Products should work for you, not the other way around (and a horrible Outlook example)
When building software, you often encounter a case where you expected user input in some form, but it arrives at another. Excellent products do not reach such situations because they know what to expect from their users. Generally speaking, the situation of receiving “bad” input can be divided to two cases:
- You just don’t know how to figure the input out
- You know exactly how to figure the input out, because you know of a specific user behavior that leads them to behave differently from what you want them to do, but you insist on your own way
Number 2 is bad. This week I encountered one of the worst examples of this scenario, in one of the most baked products in the world: Microsoft Outlook (of which I’m a fan, by the way).
I input a bunch of email addresses separated by commas, and got this dialog:
I was so pissed off at that. So Outlook doesn’t accept my input, but also has the nerve to tell me it knows what I input, and *literally* asks me to go and do some work that will take me time, but could be solved programatically in a trivial manner. Modern products don’t do such things anymore. In case I didn’t mention it yet - I got pissed off.
The lesson here is simple: if you know of a user behavior that leads users to generate input you’re not adjusted to - just adjust yourself. Be good to your users and work for them. Not the other way around.
The Importance of Right-Left-Up-Down Standards in Product Design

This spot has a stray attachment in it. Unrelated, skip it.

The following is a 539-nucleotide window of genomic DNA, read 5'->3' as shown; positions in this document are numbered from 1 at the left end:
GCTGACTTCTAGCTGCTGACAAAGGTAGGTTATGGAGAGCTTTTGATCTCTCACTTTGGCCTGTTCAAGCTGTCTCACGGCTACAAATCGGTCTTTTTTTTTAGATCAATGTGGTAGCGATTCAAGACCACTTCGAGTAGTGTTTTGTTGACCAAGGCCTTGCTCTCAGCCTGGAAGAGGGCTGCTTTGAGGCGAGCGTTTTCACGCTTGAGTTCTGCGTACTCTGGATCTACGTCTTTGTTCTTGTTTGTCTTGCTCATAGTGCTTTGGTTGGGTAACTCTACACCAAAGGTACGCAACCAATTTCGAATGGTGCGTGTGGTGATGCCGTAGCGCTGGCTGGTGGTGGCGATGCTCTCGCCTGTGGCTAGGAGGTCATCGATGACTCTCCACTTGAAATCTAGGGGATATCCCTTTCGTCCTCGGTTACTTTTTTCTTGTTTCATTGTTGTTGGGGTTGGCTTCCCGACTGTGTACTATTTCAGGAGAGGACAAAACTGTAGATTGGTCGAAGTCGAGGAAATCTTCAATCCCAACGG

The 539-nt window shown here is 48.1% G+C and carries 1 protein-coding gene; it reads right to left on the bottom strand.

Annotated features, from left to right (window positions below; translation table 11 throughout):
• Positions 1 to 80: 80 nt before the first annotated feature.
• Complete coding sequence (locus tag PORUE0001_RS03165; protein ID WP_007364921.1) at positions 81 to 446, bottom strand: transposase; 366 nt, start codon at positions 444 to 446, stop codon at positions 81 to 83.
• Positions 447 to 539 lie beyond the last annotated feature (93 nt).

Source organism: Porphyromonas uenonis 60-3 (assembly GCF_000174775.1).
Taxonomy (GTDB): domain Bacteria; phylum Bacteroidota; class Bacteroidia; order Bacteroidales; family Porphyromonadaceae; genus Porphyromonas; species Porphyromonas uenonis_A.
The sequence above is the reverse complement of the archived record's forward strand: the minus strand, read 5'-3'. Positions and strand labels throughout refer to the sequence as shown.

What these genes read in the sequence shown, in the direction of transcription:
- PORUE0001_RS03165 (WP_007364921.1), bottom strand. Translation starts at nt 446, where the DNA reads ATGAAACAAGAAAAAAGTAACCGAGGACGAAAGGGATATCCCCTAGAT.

Yesterday I created a meeting on my Android smartphone (Galaxy Nexus running ICS), filled in all the details, invited a couple of people, and then accidentally cancelled it. I had one of those “WTF just happend??” moments.
So I came back to the screen, and I noticed that the “Done” button was on the right and the “Cancel” button was on the left. I scratched my head, like, literally scratched my head, and tried to figure out why I automatically pressed “Cancel” instead of “Done”. And then I realized. When adding or editing contacts on Android, the “Done” button is on the left, and I do that way more often than creating meetings (which I usually do on my laptop). Below is a screenshot.
As you can see, when adding/editing a contact, the “Done” button is on the left, but when adding/editing a meeting, the “Done” button is on the right. This just begs to trick users into automatically choosing the wrong option.
This realization gave me a strange feeling of deja-vu. I spent a minute trying to figure out why. And then it hit me- on Android, I always had a feeling that the “Copy” button jumps from place to place and has no standard. Sometimes it’s at the bottom, sometimes at the top, and every time I need to copy something I find myself searching for the button and finding it somewhere else.
I thought it doesn’t make sense that the button really is someplace else every time, so I started playing with copying in various scenarios to understand the situation. After a few minutes I got it. When you’re marking uneditable text (e.g. when you’re viewing an email from ifttt), then the copy button appears on the bottom, as the leftmost icon. But when you’re editing text, the copy button appears on the top, as the second icon from the right. Wait WHAT??
On the one hand, it’s clear that the toolbox for editing text is different from the toolbox for marking uneditable text (e.g. you can’t paste). But on the other hand, deciding the toolbox should be absolutely totally completely different is way too extreme. And what says “absolutely totally completely different” more than putting one at the bottom and the other at the top.